(Comscore recorded UK box office of £4,130 for Sacro GRA, compared to £57,728 for Fire at Sea.)
The coming session
Curzon this week offers customers a foreign language film at the more accessible end of the scale with French comedy My Donkey, My Lover and I, from writer-director Caroline Vignal. Call My Agent! actress Laure Calamy stars as Antoinette, a schoolteacher who gatecrashes her secret lover’s family holiday, trekking in the Cévennes National Park. In France, where the film is known as Antoinette dans les Cévennes, the film proved a box office hit when released last September, despite Covid restrictions on cinemagoing, achieving 748,000 admissions and €4.83m box office. It was 2020’s seventh-biggest hit of the post-Covid period in France (ie after cinemas reopened in the summer), and ranked 24th for the full year.
My Donkey, My Lover and I achieved eight nominations at this year’s César Awards, including best film, best original screenplay and best actress (for Calamy). The ceremony takes place on March 12. Curzon releases the film exclusively via its own Curzon Home Cinema platform.
Also in the foreign language space is Into the Darkness, a World War II drama set during the Nazi occupation of Denmark, distributed by Vertigo. Editor/filmmaker Anders Refn (editing credits include Lars Von Trier’s Antichrist and Sally Potter’s Ginger & Rosa) directs and co-writes this film about members of a Danish industrial family who find themselves on opposing sides – resisting and cooperating with the occupying forces. Into the Darkness picked up three nominations at this year’s Danish Film Awards, including best actress for Bodil Jørgensen (notable roles include in Lars Von Trier’s The Idiots).
Into the Darkness releases both video on demand and electronic sell through (to buy and own) via the following platforms: iTunes/Apple TV, Amazon, Sky, Virgin, Google/YouTube, Microsoft and UKJF On Demand (UK Jewish Film On Demand).
This week Modern Films offers Poly Styrene: I Am A Cliché, Celeste Bell and Paul Sng’s documentary about the titular singer of punk band X-Ray Spex, who scored three top 30 hits in 1978, and who are perhaps best remembered for their single “Oh Bondage, Up Yours!”. The film is narrated by Ruth Negga, and co-director Bell is the daughter of Poly Styrene, who died ten years ago. Following its virtual world premiere on Saturday (February 27) at Glasgow Film Festival, Modern releases this Friday at 31 virtual cinemas, plus via Modern’s own platform, BFI Player, Curzon Home Cinema, Barbican Cinema On Demand, IFI At Home and various organisational partners.
Special events include this Wednesday (March 3) with BFI, Thursday (March 4) with Everyman, Saatchi Gallery magazine and Vivienne Westwood’s Worlds End, and Friday (March 5) with Curzon. Modern is also programming events with Doc N Roll and the 100 Club, Reclaim The Frame, Roundhouse Young Creatives, Museum of London, Numbi Arts and others to be announced.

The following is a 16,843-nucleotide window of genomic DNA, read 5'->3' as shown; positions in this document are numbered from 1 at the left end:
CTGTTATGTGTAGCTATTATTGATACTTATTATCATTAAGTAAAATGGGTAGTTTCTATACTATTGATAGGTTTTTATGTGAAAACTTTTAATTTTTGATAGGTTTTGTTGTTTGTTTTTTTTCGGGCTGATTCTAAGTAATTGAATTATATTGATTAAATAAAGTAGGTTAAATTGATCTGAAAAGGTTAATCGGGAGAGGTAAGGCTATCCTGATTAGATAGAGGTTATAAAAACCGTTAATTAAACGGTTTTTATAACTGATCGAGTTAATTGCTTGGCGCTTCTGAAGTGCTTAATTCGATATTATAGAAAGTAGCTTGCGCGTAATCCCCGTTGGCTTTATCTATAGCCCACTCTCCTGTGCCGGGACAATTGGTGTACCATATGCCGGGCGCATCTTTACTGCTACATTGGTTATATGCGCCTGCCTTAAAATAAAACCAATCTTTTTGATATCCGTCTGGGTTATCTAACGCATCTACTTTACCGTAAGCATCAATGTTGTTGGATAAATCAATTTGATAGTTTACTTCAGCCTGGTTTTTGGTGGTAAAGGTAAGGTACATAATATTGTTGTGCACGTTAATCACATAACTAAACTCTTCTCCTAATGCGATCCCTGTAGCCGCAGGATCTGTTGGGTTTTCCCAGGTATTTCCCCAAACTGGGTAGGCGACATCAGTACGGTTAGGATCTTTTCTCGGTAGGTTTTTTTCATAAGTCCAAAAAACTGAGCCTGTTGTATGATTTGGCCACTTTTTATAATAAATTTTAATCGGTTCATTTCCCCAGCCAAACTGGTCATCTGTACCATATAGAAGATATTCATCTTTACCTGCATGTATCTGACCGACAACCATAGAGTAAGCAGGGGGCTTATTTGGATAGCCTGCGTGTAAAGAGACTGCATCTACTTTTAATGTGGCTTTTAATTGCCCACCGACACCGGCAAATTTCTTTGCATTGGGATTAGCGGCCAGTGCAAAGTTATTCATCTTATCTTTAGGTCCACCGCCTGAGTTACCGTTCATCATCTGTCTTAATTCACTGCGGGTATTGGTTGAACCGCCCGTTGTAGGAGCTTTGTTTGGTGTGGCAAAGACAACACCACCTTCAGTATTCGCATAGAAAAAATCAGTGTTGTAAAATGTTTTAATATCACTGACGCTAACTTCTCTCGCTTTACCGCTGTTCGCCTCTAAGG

The latest release from Bulldog is British indie drama Justine, from director Jamie Patterson, whose LGBTQ+ tale Tucked hit UK cinemas in May 2019. Brighton-set lesbian love story Justine was selected for BFI Flare last year, but did not participate in the public-facing portion of the online event. From this Friday, Justine will be available for four weeks exclusively via Curzon Home Cinema, after which it will expand to select additional platforms. A live Q&A is planned for VOD platform Lesflicks to coincide with the second release window.
MUBI has a major new release this week with Gianfranco Rosi’s Notturno – a documentary filmed across the borders of Iraq, Kurdistan, Syria and Lebanon, depicting life in the war-torn region. Notturno premiered at the Venice Film Festival last September, going on to berths at Toronto, New York and BFI London film festivals. Rosi’s film was submitted by Italy as the country’s official entry to the international film Oscar category, but did not make the shortlist of 15. Notturno did, however, make the shortlist of 15 in the documentary category for the Oscars.
Notturno was the only documentary nominated for best international film at the British Independent Film Awards (alongside Babyteeth, Les Misérables, Never Rarely Sometimes Always and eventual winner Nomadland). Rosi won the Berlinale Golden Bear in 2016 with Fire at Sea, and was nominated for the documentary Oscar in 2017 for the same film.
Next Monday (March 8) sees the Altitude release of Fukushima 50, which is tied to the tenth anniversary of the Japanese nuclear disaster. Ken Watanabe stars as the head of the power plant who must act to prevent total destruction, and rally his workers to action while the higher-echelon bureaucrats fail to grasp the enormity of the situation. Altitude releases via VOD on the following platforms: Altitude.film, Apple TV, Rakuten, Amazon, Sky Store, Curzon Home Cinema, Google Play.
Upcoming independent releases on VOD, digital and streaming